A History of Whitehorse

By Tim Lambert

The town of Whitehorse was founded after gold was found in Yukon in 1896. In 1897 many people were camping in the area and soon the tents were replaced by permanent buildings. It’s believed the town takes its names from nearby rapids because they reminded people of the manes of white horses. People also discovered copper near Whitehorse.

Then in 1900, the railway reached the town. Also in 1900 Old Log Church was built. Donnenwerth House was built in 1905. When the Alaskan Highway was built in 1942 it provided a boost for the town and the population grew rapidly. Log Skyscrapers were built in 1947.

Meanwhile, Whitehorse International Airport was built in 1941 and Whitehorse became the capital of Yukon in 1953. A dam for hydroelectricity was built in 1958.

By 1971 the population of Whitehorse had risen to 11,000. By 1991 it was nearly 18,000 and it continued to grow rapidly.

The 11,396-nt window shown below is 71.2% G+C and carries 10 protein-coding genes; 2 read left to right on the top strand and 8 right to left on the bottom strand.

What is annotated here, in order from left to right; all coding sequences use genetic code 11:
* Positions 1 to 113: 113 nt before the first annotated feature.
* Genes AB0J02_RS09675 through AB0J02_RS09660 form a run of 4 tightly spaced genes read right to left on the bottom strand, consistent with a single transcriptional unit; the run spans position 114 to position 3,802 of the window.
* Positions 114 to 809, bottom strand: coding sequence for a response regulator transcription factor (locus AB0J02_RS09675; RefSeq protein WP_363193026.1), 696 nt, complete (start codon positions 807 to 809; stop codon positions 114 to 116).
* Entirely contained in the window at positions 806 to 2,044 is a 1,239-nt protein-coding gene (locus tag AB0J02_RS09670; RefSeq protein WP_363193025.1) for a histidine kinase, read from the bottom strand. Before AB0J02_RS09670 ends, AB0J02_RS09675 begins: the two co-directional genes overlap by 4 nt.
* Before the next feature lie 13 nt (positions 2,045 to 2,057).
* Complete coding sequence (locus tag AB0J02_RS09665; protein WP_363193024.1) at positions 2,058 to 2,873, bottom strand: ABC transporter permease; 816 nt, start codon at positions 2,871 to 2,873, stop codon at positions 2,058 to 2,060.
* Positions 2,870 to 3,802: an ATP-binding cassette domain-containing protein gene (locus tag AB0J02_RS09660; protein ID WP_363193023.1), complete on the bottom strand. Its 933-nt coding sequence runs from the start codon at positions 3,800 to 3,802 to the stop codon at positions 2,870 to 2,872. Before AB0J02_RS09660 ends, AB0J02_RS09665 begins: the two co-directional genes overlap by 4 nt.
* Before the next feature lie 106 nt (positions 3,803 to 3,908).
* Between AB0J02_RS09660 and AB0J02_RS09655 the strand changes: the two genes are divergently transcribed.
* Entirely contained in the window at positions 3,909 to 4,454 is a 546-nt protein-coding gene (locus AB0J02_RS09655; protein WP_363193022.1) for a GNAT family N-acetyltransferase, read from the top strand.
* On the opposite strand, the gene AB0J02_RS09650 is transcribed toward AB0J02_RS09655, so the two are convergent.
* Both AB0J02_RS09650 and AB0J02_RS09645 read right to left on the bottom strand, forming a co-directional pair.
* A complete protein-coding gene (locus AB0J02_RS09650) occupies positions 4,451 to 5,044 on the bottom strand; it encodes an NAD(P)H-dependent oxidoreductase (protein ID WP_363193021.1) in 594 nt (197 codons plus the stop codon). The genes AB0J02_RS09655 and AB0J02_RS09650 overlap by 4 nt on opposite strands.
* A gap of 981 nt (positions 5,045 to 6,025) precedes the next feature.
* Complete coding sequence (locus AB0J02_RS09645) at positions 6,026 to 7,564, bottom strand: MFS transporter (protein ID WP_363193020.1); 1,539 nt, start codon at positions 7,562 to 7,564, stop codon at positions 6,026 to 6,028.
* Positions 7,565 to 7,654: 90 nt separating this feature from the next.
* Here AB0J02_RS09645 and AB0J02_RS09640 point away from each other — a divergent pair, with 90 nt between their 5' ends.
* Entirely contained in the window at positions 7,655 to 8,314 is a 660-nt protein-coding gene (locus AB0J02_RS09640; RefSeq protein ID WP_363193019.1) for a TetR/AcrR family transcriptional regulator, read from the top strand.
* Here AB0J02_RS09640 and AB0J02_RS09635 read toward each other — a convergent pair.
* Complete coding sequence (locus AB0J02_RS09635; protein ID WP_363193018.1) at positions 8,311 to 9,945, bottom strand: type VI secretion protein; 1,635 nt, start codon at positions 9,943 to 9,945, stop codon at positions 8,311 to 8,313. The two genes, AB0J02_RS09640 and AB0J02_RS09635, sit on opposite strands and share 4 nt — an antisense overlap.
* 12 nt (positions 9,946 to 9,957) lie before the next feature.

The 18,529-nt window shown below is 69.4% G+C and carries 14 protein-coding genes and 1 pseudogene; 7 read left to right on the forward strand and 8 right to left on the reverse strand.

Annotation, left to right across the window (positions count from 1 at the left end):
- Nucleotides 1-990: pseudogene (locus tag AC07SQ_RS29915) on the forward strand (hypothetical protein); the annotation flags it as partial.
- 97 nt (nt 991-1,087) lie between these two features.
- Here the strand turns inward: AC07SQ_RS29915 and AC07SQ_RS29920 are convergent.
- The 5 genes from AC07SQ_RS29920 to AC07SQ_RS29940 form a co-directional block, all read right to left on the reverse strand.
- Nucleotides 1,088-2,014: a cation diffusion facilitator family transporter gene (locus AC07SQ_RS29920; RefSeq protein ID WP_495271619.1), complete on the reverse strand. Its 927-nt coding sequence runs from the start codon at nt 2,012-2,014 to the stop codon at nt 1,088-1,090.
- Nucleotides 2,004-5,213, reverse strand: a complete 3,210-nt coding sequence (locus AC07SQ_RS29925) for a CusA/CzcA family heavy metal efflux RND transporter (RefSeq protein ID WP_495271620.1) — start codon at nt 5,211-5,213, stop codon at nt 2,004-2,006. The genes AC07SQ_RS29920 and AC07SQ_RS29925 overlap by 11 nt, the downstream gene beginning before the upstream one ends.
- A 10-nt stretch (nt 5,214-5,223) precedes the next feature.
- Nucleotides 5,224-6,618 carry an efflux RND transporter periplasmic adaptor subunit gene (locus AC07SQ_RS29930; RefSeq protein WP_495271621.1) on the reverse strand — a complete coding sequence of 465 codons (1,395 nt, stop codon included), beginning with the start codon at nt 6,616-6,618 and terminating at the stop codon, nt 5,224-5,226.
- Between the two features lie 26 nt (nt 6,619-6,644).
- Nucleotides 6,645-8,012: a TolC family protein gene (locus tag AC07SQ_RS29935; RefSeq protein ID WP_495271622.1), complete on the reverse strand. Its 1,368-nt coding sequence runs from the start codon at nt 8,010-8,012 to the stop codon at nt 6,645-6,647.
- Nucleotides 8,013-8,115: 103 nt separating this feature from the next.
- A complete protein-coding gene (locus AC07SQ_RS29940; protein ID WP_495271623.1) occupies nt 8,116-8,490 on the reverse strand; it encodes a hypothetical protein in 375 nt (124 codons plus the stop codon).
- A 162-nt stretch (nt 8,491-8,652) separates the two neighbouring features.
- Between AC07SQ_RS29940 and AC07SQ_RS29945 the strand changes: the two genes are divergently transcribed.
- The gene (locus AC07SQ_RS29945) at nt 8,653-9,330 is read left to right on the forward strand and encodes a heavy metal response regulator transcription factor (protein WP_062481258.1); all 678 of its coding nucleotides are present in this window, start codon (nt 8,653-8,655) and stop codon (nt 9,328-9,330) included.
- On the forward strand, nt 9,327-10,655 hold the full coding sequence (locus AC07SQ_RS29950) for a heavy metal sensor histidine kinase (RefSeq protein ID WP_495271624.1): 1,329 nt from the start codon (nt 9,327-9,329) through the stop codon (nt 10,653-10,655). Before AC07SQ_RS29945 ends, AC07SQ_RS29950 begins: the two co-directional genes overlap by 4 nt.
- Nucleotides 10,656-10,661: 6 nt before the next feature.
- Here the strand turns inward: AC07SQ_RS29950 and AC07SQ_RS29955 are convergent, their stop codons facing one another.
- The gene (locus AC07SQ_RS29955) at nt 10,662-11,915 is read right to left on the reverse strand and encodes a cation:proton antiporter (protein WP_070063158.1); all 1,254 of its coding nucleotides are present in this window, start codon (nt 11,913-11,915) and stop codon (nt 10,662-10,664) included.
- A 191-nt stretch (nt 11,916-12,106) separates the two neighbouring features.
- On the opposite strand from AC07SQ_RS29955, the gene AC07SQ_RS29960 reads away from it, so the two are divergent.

The writer Pierre Berton was born in Whitehorse in 1920.

Tourism in Whitehorse

Today Tourism is an important industry in Whitehorse. Old Log Church became a museum in 1962. MacBride Museum of Yukon History was built in 1967. Yukon Transportation Museum opened in 1990 and Beringia Interpretive Centre opened in 1997.

Whitehorse is also known for SS Klondike, a sternwheeler launched in 1937. Whitehorse Waterfront Trolley began operating in 2000. Kwanlin Dun Cultural Centre opened in 2012.

In 2024 the population of Whitehorse was 28,000.

The Whitehorse Horse by Daphne Mennell